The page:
By holding hospital insurance for 10 continuous years, any applicable loading will be removed, provided you maintain your hospital cover after this timeframe.

Can I avoid the LHC if I have an extras-only policy or ambulance cover?

No, LHC only relates to hospital cover. Holding extras-only cover (also known as general treatment or ancillaries cover), and/or ambulance cover does not stop you from accruing LHC loading.

To avoid LHC loading on your hospital cover premiums, you must hold hospital cover with a complying health fund by 1 July following your 31 birthday.

You may fall under an LHC loading exemption category, though.

Can I take a break from being covered once I’m older than 31?

Yes, you’re granted 1,094 ‘Days of Absence’ that you can use if you need to take a break from your cover. Within this grace period, LHC loading won’t start accruing – and your current loading (if any) won’t be affected.

However, once you’ve used up your ‘Days of Absence’, LHC loading will start accruing again at a rate of two per cent for every year you didn’t hold hospital cover after 1 July following your 31st birthday.

What does ‘Days of Absence’ mean?

Days of Absence refers to the period where you can take a break from hospital cover and not accrue any LHC loading. This period totals 1,094 days (one day less than three years) throughout your lifetime.

If you use up your Days of Absence and don’t have a hospital policy, you will likely pay a LHC loading of two per cent for each year you didn’t hold hospital cover after 1 July following your 31st birthday on your hospital base premiums.

How does LHC loading work when you take a break from cover?

Example one:

Let’s say you’re 39 years old. You’ve held your hospital policy continuously since you were 29, and therefore haven’t accrued any LHC loading.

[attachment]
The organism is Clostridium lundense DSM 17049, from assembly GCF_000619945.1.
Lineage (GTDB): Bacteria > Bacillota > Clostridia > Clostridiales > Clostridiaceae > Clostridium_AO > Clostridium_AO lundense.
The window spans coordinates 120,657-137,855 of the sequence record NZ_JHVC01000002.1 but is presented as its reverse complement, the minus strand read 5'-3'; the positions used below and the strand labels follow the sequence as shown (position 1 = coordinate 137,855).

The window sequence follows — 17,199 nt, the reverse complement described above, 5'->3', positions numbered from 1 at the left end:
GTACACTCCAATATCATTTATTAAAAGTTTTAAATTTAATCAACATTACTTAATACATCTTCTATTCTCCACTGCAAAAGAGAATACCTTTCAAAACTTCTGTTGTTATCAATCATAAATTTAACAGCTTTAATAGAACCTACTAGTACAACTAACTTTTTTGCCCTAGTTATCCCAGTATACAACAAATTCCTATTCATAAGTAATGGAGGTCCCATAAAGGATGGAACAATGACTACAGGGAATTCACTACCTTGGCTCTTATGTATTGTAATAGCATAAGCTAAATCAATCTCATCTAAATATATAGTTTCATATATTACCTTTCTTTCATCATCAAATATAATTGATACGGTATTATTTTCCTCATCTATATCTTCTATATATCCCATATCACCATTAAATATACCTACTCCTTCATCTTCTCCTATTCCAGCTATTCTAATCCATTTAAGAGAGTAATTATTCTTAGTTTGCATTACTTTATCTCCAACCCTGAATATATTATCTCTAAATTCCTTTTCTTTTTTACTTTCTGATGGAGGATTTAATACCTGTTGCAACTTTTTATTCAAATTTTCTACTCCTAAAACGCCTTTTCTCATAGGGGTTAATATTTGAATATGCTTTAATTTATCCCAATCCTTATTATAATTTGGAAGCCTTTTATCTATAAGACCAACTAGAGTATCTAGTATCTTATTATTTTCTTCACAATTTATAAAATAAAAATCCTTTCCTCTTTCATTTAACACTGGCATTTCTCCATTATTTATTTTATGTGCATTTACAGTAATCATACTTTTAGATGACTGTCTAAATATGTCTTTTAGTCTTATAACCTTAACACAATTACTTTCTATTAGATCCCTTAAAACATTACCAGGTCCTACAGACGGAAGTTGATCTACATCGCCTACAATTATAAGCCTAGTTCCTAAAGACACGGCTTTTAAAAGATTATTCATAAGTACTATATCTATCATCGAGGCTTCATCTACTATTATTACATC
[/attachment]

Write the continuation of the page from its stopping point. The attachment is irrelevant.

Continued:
You then take a break from your cover for two years (730 days) before resuming cover. As you haven’t used up all your Days of Absence, you haven’t accrued any LHC loading. Keep in mind that if you take a break again, you’ll only have 364 grace days before you’ll start accruing LHC loading.

Example two:

You’re 41 and already paying a six per cent loading on your policy, as you didn’t take out cover by 1 July following your 31st birthday.

You’ve held cover continuously for the last eight years but decide to take a break – and you end up using all your Days of Absence. Once this grace period lapses, your LHC loading would increase to become an eight per cent loading. You take up cover again, so this loading doesn’t increase by another two per cent in the next year.

If you’ve already been paying the loading, be aware that breaks in cover do not count towards your 10 years of continuous cover.

young couple enjoying cooking together

How are couples and families affected by LHC loading?

If you and your partner have accrued LHC loading, your loading will be averaged between both of you. So, if you have 20% loading, and your partner has a 10% loading, your policy would attract a 15% loading.

Family policies work in the same way. If you and your partner have any LHC loading applicable, it’ll be averaged between the two of you. If you’re a single parent with a family policy, you’ll only pay your applicable LHC loading.